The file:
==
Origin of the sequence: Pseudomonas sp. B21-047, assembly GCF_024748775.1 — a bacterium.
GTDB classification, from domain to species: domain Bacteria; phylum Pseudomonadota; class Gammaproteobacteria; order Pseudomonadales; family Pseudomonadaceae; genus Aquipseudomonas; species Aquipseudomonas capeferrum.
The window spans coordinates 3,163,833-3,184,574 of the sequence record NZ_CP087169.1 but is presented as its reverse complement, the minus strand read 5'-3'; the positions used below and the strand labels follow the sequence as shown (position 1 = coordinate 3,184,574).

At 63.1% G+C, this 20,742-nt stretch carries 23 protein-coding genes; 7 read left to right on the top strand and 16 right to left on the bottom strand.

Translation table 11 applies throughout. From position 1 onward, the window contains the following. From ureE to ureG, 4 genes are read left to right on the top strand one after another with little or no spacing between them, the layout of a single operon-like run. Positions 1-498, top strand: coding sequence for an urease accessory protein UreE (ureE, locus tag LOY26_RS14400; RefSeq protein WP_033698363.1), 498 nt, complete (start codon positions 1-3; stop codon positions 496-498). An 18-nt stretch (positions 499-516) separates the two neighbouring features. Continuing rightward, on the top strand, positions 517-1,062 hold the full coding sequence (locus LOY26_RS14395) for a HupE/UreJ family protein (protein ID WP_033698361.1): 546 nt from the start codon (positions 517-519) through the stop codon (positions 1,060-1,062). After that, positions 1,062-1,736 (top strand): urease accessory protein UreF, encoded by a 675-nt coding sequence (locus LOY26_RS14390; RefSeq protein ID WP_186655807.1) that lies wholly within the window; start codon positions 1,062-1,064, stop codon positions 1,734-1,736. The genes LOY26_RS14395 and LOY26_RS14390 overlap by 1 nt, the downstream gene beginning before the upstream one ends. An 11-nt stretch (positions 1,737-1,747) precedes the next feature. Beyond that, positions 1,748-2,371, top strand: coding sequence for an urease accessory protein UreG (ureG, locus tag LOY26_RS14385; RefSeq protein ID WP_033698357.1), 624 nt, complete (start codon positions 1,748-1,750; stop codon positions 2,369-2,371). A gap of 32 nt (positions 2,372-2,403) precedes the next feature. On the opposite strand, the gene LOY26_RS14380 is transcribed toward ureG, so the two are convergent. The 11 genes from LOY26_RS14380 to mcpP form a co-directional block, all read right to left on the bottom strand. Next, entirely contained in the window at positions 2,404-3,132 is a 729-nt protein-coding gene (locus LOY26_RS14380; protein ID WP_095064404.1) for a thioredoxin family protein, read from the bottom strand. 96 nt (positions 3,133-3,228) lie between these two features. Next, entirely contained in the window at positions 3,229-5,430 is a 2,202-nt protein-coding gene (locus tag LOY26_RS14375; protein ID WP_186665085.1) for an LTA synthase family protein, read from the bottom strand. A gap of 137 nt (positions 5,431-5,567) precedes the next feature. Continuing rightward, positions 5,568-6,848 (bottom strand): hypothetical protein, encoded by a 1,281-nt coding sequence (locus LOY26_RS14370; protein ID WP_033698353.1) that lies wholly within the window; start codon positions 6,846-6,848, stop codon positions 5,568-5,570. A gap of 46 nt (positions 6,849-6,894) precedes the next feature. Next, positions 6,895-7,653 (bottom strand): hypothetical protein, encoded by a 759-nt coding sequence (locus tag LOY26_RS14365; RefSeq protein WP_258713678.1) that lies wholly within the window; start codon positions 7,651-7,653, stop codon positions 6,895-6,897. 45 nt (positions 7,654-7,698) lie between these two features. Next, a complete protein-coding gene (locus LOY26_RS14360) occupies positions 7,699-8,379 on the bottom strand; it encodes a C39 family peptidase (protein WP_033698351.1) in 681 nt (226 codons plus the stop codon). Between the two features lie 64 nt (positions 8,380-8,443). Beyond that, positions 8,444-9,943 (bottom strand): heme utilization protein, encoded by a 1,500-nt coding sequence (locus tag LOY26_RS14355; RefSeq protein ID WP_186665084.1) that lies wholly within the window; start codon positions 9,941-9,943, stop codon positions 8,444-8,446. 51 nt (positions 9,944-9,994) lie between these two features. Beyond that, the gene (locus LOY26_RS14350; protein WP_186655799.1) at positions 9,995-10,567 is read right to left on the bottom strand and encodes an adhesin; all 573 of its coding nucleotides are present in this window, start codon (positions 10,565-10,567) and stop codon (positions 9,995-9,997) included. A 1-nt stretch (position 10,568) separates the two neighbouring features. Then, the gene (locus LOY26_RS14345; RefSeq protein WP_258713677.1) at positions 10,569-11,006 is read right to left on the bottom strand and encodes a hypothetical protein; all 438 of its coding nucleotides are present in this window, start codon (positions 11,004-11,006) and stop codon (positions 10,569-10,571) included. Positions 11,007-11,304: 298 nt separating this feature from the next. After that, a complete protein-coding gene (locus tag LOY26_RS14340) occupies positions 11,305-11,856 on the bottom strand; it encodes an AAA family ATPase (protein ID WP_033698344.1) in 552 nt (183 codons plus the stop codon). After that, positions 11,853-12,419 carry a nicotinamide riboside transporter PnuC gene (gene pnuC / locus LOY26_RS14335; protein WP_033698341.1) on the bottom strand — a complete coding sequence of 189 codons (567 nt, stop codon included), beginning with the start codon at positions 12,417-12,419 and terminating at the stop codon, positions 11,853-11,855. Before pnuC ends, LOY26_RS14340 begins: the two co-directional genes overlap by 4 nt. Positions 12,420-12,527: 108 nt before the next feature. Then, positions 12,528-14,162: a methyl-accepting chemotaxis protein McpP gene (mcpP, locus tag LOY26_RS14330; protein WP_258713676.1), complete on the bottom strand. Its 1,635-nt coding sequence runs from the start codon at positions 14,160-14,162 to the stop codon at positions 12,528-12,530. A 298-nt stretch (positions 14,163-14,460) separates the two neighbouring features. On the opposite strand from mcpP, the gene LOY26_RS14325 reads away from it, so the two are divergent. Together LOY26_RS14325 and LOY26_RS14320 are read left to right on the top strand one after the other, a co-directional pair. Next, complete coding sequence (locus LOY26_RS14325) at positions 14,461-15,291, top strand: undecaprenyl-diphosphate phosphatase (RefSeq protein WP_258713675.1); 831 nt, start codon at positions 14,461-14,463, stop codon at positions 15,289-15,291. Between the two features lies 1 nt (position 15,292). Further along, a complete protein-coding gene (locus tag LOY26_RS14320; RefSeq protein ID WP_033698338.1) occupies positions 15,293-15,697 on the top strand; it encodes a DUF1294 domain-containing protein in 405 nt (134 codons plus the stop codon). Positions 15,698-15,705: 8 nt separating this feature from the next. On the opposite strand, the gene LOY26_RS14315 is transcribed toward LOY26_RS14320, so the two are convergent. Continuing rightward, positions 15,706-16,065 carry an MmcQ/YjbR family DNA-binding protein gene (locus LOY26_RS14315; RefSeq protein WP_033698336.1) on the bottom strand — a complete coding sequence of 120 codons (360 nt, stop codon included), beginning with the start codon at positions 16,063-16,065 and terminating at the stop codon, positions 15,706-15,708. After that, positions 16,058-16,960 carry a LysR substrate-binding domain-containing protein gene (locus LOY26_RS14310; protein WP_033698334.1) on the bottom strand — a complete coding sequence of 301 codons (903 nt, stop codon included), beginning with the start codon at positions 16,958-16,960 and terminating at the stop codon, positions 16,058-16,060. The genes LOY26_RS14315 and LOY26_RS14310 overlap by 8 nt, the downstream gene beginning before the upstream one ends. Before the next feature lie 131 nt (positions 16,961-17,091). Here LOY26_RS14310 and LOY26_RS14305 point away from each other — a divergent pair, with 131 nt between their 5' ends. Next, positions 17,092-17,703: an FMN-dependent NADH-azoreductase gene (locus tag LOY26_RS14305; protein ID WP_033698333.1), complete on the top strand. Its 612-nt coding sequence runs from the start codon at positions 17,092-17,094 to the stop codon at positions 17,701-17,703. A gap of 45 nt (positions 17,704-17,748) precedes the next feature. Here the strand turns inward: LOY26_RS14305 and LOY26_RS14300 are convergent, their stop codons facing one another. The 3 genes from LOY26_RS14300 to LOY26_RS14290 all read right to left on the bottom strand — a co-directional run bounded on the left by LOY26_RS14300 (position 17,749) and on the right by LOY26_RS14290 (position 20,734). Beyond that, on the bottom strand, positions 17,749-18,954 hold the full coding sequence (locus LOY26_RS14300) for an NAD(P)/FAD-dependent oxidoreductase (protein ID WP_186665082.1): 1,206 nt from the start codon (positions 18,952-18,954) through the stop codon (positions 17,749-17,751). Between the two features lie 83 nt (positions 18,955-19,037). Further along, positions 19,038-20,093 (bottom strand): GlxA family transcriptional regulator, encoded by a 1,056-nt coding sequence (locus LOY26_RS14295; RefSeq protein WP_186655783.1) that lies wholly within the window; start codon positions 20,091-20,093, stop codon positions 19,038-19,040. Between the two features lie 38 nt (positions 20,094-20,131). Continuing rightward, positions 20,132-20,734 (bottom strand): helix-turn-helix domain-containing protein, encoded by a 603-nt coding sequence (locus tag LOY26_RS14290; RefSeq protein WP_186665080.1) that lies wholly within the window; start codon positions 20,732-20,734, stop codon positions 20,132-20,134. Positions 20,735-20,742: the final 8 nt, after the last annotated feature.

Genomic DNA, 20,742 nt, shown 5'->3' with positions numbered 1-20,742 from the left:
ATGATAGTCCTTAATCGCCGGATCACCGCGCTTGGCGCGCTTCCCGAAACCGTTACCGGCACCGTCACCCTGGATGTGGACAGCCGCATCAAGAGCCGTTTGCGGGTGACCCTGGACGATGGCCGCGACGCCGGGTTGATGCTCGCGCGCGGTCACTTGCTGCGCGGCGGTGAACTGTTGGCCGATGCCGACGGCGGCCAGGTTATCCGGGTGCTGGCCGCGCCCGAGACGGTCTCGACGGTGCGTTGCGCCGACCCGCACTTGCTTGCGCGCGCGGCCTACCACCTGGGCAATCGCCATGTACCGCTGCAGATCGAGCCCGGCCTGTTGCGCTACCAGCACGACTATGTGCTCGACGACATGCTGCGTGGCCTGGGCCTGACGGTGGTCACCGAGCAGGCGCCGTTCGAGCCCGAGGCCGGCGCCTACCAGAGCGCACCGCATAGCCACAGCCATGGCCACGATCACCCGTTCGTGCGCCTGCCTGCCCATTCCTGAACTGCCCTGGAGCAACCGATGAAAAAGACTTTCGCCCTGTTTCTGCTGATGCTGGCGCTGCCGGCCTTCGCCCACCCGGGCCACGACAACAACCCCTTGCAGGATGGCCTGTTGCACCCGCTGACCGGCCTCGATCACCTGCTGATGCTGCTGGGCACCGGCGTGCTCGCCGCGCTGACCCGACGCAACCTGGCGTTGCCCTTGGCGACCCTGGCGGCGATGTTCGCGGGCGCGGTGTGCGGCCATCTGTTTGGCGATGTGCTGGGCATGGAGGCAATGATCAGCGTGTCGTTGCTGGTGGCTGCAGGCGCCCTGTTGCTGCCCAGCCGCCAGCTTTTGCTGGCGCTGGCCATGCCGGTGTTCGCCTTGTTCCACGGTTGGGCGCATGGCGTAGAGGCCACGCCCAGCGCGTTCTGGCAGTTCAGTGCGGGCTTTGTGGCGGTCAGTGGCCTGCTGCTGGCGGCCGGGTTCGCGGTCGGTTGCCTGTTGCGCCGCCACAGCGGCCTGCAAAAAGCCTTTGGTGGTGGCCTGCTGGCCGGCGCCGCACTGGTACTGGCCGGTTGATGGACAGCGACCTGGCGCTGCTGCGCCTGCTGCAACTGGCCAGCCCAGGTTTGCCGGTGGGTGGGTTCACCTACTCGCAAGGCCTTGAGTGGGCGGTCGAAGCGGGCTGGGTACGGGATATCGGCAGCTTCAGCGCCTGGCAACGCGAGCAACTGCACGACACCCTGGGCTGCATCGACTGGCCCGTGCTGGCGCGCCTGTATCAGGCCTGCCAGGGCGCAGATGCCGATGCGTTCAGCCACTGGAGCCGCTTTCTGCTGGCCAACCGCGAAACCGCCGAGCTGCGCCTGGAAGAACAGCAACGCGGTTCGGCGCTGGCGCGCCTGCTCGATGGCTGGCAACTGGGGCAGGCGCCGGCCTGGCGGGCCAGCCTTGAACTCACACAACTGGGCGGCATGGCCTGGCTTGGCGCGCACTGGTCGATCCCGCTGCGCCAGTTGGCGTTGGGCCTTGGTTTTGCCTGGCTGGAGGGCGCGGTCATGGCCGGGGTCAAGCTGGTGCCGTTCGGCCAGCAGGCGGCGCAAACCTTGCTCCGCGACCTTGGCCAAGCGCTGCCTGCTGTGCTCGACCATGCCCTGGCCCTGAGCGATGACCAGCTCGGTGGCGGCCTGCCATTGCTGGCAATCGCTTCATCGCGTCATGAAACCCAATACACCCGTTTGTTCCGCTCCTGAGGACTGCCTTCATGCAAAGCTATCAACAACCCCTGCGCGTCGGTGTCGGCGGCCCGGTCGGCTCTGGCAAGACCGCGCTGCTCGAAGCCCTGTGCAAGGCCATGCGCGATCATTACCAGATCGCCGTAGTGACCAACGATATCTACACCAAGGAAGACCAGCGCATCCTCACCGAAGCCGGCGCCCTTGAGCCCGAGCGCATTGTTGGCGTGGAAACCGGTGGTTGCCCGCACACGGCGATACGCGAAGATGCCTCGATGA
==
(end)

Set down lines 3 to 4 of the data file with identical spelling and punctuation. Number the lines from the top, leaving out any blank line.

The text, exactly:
The window spans coordinates 3,163,833-3,184,574 of the sequence record NZ_CP087169.1 but is presented as its reverse complement, the minus strand read 5'-3'; the positions used below and the strand labels follow the sequence as shown (position 1 = coordinate 3,184,574).

At 63.1% G+C, this 20,742-nt stretch carries 23 protein-coding genes; 7 read left to right on the top strand and 16 right to left on the bottom strand.